Home heating is predicted to be more expensive this winter. This can be especially challenging for those with lower incomes.
To help with lowering energy bills, the U.S. Department of Energy's Weatherization Assistance Program (WAP) provides state weatherization agencies with tools and funding to provide low-income families with free-of-charge, energy efficient upgrades to their homes. A more efficient home means that you pay less every month on your energy bills—and while that's the kind of upgrade anyone can benefit from, this program helps those who need those extra dollars the most.
WAP estimates that, on average, the value of weatherizing your home is 2.2 times greater than the cost of the weatherization process itself. And those improvements can last a very long time—and some, like insulation, will benefit you (and your energy bill!) for the life of the home.
How to Apply for Weatherization Assistance
You must apply for assistance through your state or local weatherization office. You may use our state weatherization agency map tool to find your provider.
When applying for WAP services, one of the primary factors affecting eligibility is income. You will be required to provide proof of income for the prior year, such as pay stubs or social security payments. For information on proof of income, please refer to HHS' Poverty Income Guidelines and Definition of Income.
After you have finished the application process your local weatherization provider will determine if you are eligible to receive weatherization services. Please remember that people who are most in need are often moved to the top of this list. Priority is given to the elderly, families with one or more members with a disability, families with children, or high-energy users.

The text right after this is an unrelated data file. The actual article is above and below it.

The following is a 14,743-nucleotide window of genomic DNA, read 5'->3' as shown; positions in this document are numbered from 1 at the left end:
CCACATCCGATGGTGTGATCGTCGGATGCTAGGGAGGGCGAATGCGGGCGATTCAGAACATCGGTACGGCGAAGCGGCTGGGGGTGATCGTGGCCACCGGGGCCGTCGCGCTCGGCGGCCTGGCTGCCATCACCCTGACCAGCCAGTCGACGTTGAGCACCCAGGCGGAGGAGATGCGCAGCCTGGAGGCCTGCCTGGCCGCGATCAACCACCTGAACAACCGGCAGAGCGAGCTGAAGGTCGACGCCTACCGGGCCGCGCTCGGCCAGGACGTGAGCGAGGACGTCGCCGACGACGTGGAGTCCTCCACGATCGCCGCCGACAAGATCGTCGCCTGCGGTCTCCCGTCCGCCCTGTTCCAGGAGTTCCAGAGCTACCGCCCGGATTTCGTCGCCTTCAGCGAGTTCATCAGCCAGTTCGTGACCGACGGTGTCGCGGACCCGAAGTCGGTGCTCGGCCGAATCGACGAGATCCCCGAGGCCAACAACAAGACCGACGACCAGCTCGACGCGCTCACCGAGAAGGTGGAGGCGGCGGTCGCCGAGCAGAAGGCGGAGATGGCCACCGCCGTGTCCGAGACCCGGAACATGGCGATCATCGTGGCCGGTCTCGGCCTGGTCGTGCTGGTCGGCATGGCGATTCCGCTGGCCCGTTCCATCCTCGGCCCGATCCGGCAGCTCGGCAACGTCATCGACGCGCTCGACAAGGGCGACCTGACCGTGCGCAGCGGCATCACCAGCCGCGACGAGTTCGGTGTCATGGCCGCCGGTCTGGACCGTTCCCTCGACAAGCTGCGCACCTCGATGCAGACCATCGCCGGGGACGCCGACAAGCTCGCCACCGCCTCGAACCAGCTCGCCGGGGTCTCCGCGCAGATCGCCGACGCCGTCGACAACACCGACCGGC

What to Expect When Receiving Weatherization Services
Once your home is selected for weatherization services, a local weatherization provider will schedule a date and time to complete an energy audit, which is a computerized assessment of your home's energy use carried out by a professional energy auditor and includes an analysis of your energy bills, a blower-door (pressurized) test to determine the infiltration of outside air into your house, and an inspection of all energy equipment for potentially health and safety issues.
After the analysis of the energy audit is complete, you will be provided with recommendations of the most cost-effective energy conservation measures for your home. All work is energy related, and does not include new roofing, siding, or similar structural improvements.
If you agree on the work to be done to make your home more energy efficient, an energy auditor crew leader from a local weatherization provider will meet with you and your family to explain how the work crews and/or contractors will conduct the work. Weatherization crews or contractors typically complete their work in a day or two, after which the local provider’s inspector will review the work to ensure everything was completed satisfactorily and all equipment is operating safely.
Other Low-Income Energy Assistance Programs
Other federal programs provide support to low-income families that need assistance with their energy bills.
- The Low Income Heating Energy Assistance Program (LIHEAP) provides short-term assistance to low-income families to help pay utility bills. This program is funded by HHS. Sometimes states use LIHEAP funds for weatherization to reduce a family's energy bills over the long term.
- Federal Energy Management Agency (FEMA) provides a number of services to assist individuals who are victims of a natural disaster. These services include low-interest loans, some cash grants, and links to assistance from other agencies, such as the Internal Revenue Service and Farm Service Agency.
For additional assistance, check with state and local emergency management organizations, as well.
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